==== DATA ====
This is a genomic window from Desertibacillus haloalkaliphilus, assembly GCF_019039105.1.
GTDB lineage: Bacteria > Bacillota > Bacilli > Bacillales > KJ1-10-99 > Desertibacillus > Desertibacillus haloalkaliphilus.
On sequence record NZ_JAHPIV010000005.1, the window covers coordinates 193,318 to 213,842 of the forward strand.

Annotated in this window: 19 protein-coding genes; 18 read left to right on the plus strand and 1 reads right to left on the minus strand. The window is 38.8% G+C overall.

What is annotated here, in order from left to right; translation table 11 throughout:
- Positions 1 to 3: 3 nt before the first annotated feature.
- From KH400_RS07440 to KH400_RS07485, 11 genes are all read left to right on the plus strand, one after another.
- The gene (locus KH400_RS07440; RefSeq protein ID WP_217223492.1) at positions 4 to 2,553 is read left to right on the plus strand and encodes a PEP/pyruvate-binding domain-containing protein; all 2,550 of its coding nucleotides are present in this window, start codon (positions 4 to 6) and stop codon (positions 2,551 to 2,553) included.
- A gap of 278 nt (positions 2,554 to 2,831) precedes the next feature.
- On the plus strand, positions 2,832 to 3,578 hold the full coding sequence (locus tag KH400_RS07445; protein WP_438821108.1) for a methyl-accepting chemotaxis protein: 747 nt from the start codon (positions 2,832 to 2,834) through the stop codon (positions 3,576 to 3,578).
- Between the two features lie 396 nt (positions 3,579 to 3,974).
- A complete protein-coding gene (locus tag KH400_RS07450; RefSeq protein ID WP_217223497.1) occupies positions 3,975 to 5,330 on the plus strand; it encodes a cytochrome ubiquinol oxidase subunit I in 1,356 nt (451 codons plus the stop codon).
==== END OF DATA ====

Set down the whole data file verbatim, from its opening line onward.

This is a genomic window from Desertibacillus haloalkaliphilus, assembly GCF_019039105.1.
GTDB lineage: Bacteria > Bacillota > Bacilli > Bacillales > KJ1-10-99 > Desertibacillus > Desertibacillus haloalkaliphilus.
On sequence record NZ_JAHPIV010000005.1, the window covers coordinates 193,318 to 213,842 of the forward strand.

Annotated in this window: 19 protein-coding genes; 18 read left to right on the plus strand and 1 reads right to left on the minus strand. The window is 38.8% G+C overall.

What is annotated here, in order from left to right; translation table 11 throughout:
- Positions 1 to 3: 3 nt before the first annotated feature.
- From KH400_RS07440 to KH400_RS07485, 11 genes are all read left to right on the plus strand, one after another.
- The gene (locus KH400_RS07440; RefSeq protein ID WP_217223492.1) at positions 4 to 2,553 is read left to right on the plus strand and encodes a PEP/pyruvate-binding domain-containing protein; all 2,550 of its coding nucleotides are present in this window, start codon (positions 4 to 6) and stop codon (positions 2,551 to 2,553) included.
- A gap of 278 nt (positions 2,554 to 2,831) precedes the next feature.
- On the plus strand, positions 2,832 to 3,578 hold the full coding sequence (locus tag KH400_RS07445; protein WP_438821108.1) for a methyl-accepting chemotaxis protein: 747 nt from the start codon (positions 2,832 to 2,834) through the stop codon (positions 3,576 to 3,578).
- Between the two features lie 396 nt (positions 3,579 to 3,974).
- A complete protein-coding gene (locus tag KH400_RS07450; RefSeq protein ID WP_217223497.1) occupies positions 3,975 to 5,330 on the plus strand; it encodes a cytochrome ubiquinol oxidase subunit I in 1,356 nt (451 codons plus the stop codon).